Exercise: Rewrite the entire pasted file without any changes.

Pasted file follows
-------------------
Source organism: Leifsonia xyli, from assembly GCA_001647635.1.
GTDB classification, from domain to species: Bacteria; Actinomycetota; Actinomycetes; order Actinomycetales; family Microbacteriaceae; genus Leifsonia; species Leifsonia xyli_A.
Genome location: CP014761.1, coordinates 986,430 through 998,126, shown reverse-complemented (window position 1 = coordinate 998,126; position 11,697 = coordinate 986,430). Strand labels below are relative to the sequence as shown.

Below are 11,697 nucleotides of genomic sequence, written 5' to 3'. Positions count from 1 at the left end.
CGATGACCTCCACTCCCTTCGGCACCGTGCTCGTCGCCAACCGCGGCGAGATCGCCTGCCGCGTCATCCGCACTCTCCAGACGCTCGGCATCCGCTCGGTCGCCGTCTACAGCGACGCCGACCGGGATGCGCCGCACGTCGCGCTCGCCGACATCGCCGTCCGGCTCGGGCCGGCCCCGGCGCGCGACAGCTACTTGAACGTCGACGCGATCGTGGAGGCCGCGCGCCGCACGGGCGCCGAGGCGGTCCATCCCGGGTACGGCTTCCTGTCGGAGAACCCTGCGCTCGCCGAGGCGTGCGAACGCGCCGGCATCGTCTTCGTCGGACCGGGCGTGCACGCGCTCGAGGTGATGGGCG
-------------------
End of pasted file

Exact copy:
Source organism: Leifsonia xyli, from assembly GCA_001647635.1.
GTDB classification, from domain to species: Bacteria; Actinomycetota; Actinomycetes; order Actinomycetales; family Microbacteriaceae; genus Leifsonia; species Leifsonia xyli_A.
Genome location: CP014761.1, coordinates 986,430 through 998,126, shown reverse-complemented (window position 1 = coordinate 998,126; position 11,697 = coordinate 986,430). Strand labels below are relative to the sequence as shown.

Below are 11,697 nucleotides of genomic sequence, written 5' to 3'. Positions count from 1 at the left end.
CGATGACCTCCACTCCCTTCGGCACCGTGCTCGTCGCCAACCGCGGCGAGATCGCCTGCCGCGTCATCCGCACTCTCCAGACGCTCGGCATCCGCTCGGTCGCCGTCTACAGCGACGCCGACCGGGATGCGCCGCACGTCGCGCTCGCCGACATCGCCGTCCGGCTCGGGCCGGCCCCGGCGCGCGACAGCTACTTGAACGTCGACGCGATCGTGGAGGCCGCGCGCCGCACGGGCGCCGAGGCGGTCCATCCCGGGTACGGCTTCCTGTCGGAGAACCCTGCGCTCGCCGAGGCGTGCGAACGCGCCGGCATCGTCTTCGTCGGACCGGGCGTGCACGCGCTCGAGGTGATGGGCG